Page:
@Timmiluvs: I intend to do this for a course on Machine Vision and Machine Learning, so I'm not completely avers against on-screen clues, I just want to keep the screen info as digestable as possible. As to your question about what kind of exploits I'm looking for - I'm trying not to restrict myself too much, but my favorite kind would be glitches (like wall clipping) that make the player skip part of a level / game. I've seen this alot in 3D-Games like Ocarina of Time, and I'm looking for something similar in 2D-games.
The sound clues you mentioned therefore aren't as interessting for two reasons: first of all I at least imagine it being quite difficult to access that info (which unfortunately is a factor in a project that needs to be finished within 3 months amongst other stuff to do), second of all to me that sounds more like a game design choice to assist players who pay attention to it, similar to how in Dark Souls the bosses patterns (usually) match the rhythm of their respective themes.

@oddtom: Do you by any chance know of significant glitches that allow the player to skip a noteworthy section of the games? In Stadium I know now exploits at all, and for the other Pokemon games I can only recall the infinite-items-exploit and how to get a lvl 100 nidoking before battleing Brock.

@607: I want the machine to learn it, I do not want hard-code the exploits. I'm not sure on what learning strategy to use, but neural networks are certainly out there, together with reinforcement learning (or both comined in deep reinforcement learning)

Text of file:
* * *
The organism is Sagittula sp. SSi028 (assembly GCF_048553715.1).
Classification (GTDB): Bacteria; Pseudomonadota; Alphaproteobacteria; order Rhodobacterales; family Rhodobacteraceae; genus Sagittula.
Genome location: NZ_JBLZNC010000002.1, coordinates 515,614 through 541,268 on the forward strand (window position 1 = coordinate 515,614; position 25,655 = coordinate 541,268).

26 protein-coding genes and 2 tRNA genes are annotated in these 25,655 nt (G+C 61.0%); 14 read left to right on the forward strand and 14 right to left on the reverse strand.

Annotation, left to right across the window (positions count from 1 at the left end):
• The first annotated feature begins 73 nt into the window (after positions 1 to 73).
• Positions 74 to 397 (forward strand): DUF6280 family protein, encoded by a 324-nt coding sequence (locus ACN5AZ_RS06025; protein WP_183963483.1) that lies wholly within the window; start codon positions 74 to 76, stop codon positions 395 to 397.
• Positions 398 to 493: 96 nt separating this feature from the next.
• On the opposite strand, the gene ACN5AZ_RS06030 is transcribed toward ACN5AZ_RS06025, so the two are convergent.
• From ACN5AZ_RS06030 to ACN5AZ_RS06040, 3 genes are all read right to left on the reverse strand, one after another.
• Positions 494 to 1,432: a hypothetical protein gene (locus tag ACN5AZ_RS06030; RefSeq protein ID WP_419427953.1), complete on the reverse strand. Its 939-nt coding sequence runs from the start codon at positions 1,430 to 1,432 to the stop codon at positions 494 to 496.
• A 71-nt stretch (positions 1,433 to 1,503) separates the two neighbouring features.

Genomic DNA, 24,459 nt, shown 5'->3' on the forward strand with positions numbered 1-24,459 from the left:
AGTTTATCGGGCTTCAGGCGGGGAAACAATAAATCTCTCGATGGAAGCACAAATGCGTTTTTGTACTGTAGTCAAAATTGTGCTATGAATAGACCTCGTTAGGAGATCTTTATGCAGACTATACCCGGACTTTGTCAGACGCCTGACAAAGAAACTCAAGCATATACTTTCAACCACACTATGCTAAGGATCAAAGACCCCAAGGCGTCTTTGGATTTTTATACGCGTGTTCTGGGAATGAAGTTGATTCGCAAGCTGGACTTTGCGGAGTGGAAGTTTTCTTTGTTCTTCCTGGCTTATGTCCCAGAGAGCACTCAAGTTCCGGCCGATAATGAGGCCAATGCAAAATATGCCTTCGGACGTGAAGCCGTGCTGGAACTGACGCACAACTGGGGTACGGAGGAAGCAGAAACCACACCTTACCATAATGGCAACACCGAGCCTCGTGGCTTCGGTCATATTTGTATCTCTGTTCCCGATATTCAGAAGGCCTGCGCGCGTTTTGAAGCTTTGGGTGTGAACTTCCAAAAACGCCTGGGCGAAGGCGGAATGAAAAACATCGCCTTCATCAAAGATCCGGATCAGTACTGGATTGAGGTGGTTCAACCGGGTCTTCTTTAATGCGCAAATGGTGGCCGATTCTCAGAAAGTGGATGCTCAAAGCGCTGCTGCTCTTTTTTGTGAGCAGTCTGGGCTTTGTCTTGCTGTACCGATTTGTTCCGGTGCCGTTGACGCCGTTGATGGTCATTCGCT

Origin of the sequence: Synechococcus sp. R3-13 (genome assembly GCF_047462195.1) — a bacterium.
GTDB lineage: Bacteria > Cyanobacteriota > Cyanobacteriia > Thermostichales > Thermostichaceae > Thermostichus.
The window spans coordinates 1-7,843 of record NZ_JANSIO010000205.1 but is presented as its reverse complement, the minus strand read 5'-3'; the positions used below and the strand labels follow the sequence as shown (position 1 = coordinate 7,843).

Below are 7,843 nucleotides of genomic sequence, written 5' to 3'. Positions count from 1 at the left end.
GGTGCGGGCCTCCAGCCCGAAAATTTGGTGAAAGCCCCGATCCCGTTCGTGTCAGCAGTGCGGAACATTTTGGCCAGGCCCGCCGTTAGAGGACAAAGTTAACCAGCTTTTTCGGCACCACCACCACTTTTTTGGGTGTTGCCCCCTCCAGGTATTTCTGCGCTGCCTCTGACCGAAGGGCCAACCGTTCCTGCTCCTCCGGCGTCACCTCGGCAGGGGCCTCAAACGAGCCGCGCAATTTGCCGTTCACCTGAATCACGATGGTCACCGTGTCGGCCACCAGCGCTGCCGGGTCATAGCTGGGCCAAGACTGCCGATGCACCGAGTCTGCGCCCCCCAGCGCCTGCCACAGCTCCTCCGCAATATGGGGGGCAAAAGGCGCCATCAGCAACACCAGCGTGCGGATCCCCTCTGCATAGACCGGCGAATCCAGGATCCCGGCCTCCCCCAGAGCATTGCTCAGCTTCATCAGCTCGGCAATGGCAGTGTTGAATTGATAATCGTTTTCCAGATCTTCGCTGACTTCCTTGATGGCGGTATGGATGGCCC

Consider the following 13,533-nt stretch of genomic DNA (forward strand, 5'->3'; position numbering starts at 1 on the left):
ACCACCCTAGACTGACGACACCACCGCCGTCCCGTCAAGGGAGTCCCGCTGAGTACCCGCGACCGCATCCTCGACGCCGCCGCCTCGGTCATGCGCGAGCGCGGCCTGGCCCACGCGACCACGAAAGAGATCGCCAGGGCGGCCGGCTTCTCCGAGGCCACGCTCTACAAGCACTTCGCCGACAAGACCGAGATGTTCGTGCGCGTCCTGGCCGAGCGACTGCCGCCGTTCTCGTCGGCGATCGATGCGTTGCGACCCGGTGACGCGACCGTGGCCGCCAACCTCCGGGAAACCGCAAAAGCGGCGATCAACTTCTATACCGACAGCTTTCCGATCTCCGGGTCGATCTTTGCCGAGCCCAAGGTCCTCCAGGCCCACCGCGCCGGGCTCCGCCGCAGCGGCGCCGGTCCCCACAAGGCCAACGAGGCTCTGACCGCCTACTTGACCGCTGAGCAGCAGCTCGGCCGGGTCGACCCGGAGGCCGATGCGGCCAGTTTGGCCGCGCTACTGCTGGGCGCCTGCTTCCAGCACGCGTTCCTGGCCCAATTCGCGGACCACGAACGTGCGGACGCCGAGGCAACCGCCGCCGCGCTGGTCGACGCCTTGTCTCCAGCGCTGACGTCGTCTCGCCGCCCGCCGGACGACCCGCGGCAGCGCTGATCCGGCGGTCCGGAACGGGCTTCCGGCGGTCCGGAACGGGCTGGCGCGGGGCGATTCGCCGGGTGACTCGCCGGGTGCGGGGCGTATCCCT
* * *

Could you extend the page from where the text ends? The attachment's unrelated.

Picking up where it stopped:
@Shtrudel: To all Super Mario games have exploits like that? If so, I'll definetly look into that!

@Mistunee: Yes, I've seen that one before. Actually, this video is pretty much what inspired me to choose this project. But instead of just recreating something that has been done before, I wanted to add a spin to is - that's why I'm specifically looking for exploitable games 🙂

Again, thanks alot to all of you for your help! It certainly is very much appreciated! 🙂

607607 and MitsuneeMitsunee like this. 

You can find a lot more info about specific games in their respective forums. For glitches in Pokemon RBY specifically, here's a good place to start:

It also just occurred to me that if you're writing a program for machine learning, you might want to look at some old learning games. A while ago, Winslinator and a few others were working on optimizing a certain one called "Treasure Cove". Normally, you have to solve clues to find the pufferfish (that allows you to go to the next level), but there are patterns in its appearance, and if you recognize the patterns, you can bypass the hint solving step altogether. If you're going to use screen-reading, this game uses a pretty simple layout with a predetermined number of fixed frames you can move through. Wins has a running list of the pufferfish locations here:


So not sure if it would fit for your class, but the OpenAI Gym has some Atari games set up for you to practice writing bots for: . I've been meaning to play around with some of these myself, but you can play each game with either access to RAM or screen graphics only depending on how much information you want your AI to have.

607607 likes this. 
(edited: )

I've got my bachelor's in Computer Science (Artificial Intelligence concentration at Lewis University Online). We analyzed case studies of AlphaGo and other AI bots that could outstand gamers. Now I want to study CS Online: Artificial Intelligence at University of Colorado Boulder.